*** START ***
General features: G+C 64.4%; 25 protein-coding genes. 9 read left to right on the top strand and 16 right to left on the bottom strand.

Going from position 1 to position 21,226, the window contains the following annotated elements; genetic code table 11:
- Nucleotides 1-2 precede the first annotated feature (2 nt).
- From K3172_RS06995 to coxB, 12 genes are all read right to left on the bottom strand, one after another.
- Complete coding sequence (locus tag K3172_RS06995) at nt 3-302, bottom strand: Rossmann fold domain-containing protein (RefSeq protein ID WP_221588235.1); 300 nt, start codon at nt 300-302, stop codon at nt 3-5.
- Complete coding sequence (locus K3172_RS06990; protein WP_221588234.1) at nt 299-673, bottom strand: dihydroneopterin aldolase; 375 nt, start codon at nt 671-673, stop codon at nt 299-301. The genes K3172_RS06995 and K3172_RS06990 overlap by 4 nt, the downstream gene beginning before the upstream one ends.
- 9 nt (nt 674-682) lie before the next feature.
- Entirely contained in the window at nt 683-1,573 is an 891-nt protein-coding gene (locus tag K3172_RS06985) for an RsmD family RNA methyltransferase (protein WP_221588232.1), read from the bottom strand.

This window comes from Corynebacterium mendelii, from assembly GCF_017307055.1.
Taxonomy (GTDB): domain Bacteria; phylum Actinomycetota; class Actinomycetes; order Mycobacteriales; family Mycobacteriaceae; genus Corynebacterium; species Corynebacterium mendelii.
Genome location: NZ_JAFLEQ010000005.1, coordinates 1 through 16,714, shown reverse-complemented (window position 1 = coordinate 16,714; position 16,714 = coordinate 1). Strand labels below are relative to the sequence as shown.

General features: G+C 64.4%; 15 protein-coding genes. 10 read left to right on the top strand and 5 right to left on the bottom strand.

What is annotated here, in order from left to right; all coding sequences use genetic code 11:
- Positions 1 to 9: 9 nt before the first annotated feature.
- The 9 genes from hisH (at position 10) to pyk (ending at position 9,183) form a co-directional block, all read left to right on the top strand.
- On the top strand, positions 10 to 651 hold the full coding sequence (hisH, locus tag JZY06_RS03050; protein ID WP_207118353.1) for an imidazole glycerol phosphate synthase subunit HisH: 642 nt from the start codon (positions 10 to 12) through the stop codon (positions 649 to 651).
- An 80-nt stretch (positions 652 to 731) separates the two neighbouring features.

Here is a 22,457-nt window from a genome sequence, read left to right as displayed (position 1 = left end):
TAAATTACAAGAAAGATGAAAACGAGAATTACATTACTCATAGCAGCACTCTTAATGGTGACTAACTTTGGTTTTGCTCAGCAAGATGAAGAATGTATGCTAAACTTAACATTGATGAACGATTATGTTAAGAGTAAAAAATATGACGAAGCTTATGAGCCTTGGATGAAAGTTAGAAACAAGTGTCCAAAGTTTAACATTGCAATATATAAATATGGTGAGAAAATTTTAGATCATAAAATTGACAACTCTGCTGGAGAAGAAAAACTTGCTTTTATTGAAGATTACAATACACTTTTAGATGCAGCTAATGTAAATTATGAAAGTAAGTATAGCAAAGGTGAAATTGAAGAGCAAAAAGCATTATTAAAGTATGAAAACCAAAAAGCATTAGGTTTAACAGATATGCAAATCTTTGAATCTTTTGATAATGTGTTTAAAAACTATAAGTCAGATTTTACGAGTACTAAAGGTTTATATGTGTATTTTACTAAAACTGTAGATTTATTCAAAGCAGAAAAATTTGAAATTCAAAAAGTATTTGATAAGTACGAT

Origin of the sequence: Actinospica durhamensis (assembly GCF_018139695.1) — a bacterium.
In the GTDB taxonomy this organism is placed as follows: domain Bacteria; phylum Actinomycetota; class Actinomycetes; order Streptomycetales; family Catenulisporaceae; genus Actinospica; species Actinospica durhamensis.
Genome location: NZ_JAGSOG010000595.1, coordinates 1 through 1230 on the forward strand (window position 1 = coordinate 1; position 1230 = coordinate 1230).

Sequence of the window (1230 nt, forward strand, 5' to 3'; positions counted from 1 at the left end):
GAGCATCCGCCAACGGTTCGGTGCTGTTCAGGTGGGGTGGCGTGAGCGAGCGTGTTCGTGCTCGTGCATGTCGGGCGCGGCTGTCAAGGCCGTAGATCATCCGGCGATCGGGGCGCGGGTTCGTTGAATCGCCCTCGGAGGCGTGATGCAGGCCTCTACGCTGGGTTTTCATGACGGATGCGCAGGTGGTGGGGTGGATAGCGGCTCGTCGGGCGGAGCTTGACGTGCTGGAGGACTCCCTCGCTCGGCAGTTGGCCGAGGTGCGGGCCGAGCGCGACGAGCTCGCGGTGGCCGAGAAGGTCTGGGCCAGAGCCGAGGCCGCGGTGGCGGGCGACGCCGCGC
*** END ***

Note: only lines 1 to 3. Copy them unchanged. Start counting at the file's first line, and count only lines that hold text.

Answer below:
General features: G+C 64.4%; 25 protein-coding genes. 9 read left to right on the top strand and 16 right to left on the bottom strand.

Going from position 1 to position 21,226, the window contains the following annotated elements; genetic code table 11:
- Nucleotides 1-2 precede the first annotated feature (2 nt).